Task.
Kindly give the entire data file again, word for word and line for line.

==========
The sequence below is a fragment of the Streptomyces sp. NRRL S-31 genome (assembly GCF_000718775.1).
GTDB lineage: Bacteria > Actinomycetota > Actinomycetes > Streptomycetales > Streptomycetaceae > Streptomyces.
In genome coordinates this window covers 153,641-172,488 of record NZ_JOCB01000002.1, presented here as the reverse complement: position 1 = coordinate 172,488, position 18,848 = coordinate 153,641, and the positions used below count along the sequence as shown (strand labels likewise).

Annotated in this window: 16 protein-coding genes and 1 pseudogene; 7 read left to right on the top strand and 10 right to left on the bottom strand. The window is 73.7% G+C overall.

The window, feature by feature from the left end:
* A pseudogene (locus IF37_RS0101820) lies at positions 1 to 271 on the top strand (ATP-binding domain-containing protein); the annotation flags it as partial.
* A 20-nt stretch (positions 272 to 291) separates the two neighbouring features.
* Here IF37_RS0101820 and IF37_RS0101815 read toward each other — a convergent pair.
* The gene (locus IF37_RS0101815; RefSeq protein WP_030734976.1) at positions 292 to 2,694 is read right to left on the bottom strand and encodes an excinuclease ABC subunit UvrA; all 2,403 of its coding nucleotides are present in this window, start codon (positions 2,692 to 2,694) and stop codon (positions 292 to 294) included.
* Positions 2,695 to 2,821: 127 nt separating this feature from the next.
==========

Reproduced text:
The sequence below is a fragment of the Streptomyces sp. NRRL S-31 genome (assembly GCF_000718775.1).
GTDB lineage: Bacteria > Actinomycetota > Actinomycetes > Streptomycetales > Streptomycetaceae > Streptomyces.
In genome coordinates this window covers 153,641-172,488 of record NZ_JOCB01000002.1, presented here as the reverse complement: position 1 = coordinate 172,488, position 18,848 = coordinate 153,641, and the positions used below count along the sequence as shown (strand labels likewise).

Annotated in this window: 16 protein-coding genes and 1 pseudogene; 7 read left to right on the top strand and 10 right to left on the bottom strand. The window is 73.7% G+C overall.

The window, feature by feature from the left end:
* A pseudogene (locus IF37_RS0101820) lies at positions 1 to 271 on the top strand (ATP-binding domain-containing protein); the annotation flags it as partial.
* A 20-nt stretch (positions 272 to 291) separates the two neighbouring features.
* Here IF37_RS0101820 and IF37_RS0101815 read toward each other — a convergent pair.
* The gene (locus IF37_RS0101815; RefSeq protein WP_030734976.1) at positions 292 to 2,694 is read right to left on the bottom strand and encodes an excinuclease ABC subunit UvrA; all 2,403 of its coding nucleotides are present in this window, start codon (positions 2,692 to 2,694) and stop codon (positions 292 to 294) included.
* Positions 2,695 to 2,821: 127 nt separating this feature from the next.